"What I cannot create, I do not understand." – R. Feynman
Jonas Kubilius

Testing models

There seems to be a problem for testing any general purpose model of vision: how should one devise a task such that it would faithfully test model’s ability to process stimuli of interest? (Thanks to Hans for pointing it out to me.) And if you fail to devise it properly, you may think you’re model is failing when it’s in fact well and sound.

This problem does not exist with human observers. For example, suppose that you want to test if your model can tell a difference between x’s and o’s. How would you explain to it that this is its task? You can tell that to a human but not a computer.

Of course, the problem is hardly new. You also cannot explain anything to a monkey, for example, yet people are able to train monkeys to do the task at hand. What happens is that monkeys somehow learn by trial and error what the experimenter wants them to do. That is a form of an unsupervised (or reinforcement) learning that happens in the brain. However, perhaps contrary to what it sounds like, such learning does not happen magically out of nowhere. There are certain learning rules hardwired to make this learning possible, such as Oja’s rule (or Hebbian learning in neuroscience).

Now the problem arises not because we cannot come up with a way for a model to come up with some classification but because there are so many tasks that a general purpose model of vision must be able to come up with a correct classification for each task. Suppose we have a task not unlike one we have in L-POST. You are presented with a screen with one stimulus at a top and three at a bottom:


You’re asked to indicate which shape at the bottom matches best the one at the top. I suppose most people would choose ‘Q’. But now imagine I slightly change the stimuli:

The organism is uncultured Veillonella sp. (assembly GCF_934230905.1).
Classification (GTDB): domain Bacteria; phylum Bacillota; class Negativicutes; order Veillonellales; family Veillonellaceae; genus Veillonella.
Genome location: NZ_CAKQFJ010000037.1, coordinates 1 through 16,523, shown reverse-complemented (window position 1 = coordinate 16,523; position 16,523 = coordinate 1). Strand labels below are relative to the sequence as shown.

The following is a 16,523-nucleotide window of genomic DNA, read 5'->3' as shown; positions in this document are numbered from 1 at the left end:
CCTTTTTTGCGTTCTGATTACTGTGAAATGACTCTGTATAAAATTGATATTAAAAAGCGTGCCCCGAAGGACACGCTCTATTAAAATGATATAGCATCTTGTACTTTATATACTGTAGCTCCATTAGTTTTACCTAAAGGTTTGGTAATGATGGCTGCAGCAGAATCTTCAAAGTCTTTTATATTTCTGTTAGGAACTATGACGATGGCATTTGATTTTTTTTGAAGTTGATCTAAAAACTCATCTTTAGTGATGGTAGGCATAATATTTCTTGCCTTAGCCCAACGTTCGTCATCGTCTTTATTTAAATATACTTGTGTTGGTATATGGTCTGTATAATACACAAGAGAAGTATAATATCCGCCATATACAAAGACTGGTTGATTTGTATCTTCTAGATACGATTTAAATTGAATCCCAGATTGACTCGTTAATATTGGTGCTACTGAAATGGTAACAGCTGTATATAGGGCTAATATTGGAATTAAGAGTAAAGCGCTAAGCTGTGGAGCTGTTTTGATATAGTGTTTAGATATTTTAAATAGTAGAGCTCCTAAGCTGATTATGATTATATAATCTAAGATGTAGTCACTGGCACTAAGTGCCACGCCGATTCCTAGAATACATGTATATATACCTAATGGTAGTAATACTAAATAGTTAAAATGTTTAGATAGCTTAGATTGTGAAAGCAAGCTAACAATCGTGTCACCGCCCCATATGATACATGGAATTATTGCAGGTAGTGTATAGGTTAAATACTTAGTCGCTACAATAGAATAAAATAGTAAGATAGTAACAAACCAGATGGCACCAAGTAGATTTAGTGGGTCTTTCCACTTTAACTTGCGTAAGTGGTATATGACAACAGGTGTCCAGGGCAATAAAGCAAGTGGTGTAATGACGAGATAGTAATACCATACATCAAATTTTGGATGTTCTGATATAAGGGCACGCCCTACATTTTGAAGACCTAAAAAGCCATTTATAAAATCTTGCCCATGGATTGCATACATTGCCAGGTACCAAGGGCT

I would guess most people would now go for ‘X’. But how would a model know? It should somehow take it into account that the colors of ‘O’ and ‘X’ match while ‘T’ and ‘Q’ have some other colors and it should also know that color is more important to the visual system than shape. The latter is my responsiblity and the former is not difficult to implement… except that when you think about all different tasks that are out there. This would amount to implementing basic cognitive reasoning which is first of all difficult and moreover not a part of visual cognition which I am here trying to address.

For the moment, I do not know a good answer. Serre et al. (2007) tune their model to their one task at hand and given that the model works, they don’t have to worry. Fleuret et al. (2011) show that their model is failing but then again their point is to show that the model is performing poorly. So my solution for now is to simply build in the various tasks that I need to test the model.